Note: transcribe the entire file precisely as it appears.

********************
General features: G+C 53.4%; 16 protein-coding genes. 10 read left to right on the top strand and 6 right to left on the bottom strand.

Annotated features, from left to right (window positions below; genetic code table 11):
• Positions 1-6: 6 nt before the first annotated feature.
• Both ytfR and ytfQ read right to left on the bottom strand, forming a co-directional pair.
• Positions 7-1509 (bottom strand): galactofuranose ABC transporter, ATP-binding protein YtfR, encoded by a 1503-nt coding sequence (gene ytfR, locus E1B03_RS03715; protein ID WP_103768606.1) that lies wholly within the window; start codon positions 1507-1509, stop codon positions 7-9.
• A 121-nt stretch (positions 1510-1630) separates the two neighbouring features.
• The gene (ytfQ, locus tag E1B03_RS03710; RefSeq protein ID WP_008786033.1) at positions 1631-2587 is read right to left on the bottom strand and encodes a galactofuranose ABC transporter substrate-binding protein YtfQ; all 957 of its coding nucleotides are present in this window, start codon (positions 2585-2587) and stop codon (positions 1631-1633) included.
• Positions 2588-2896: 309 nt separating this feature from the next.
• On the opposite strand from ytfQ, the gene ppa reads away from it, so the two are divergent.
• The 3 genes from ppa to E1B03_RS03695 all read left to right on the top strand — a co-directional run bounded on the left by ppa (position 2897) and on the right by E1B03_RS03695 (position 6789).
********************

General features: G+C 53.4%; 16 protein-coding genes. 10 read left to right on the top strand and 6 right to left on the bottom strand.

Annotated features, from left to right (window positions below; genetic code table 11):
• Positions 1-6: 6 nt before the first annotated feature.
• Both ytfR and ytfQ read right to left on the bottom strand, forming a co-directional pair.
• Positions 7-1509 (bottom strand): galactofuranose ABC transporter, ATP-binding protein YtfR, encoded by a 1503-nt coding sequence (gene ytfR, locus E1B03_RS03715; protein ID WP_103768606.1) that lies wholly within the window; start codon positions 1507-1509, stop codon positions 7-9.
• A 121-nt stretch (positions 1510-1630) separates the two neighbouring features.
• The gene (ytfQ, locus tag E1B03_RS03710; RefSeq protein ID WP_008786033.1) at positions 1631-2587 is read right to left on the bottom strand and encodes a galactofuranose ABC transporter substrate-binding protein YtfQ; all 957 of its coding nucleotides are present in this window, start codon (positions 2585-2587) and stop codon (positions 1631-1633) included.
• Positions 2588-2896: 309 nt separating this feature from the next.
• On the opposite strand from ytfQ, the gene ppa reads away from it, so the two are divergent.
• The 3 genes from ppa to E1B03_RS03695 all read left to right on the top strand — a co-directional run bounded on the left by ppa (position 2897) and on the right by E1B03_RS03695 (position 6789).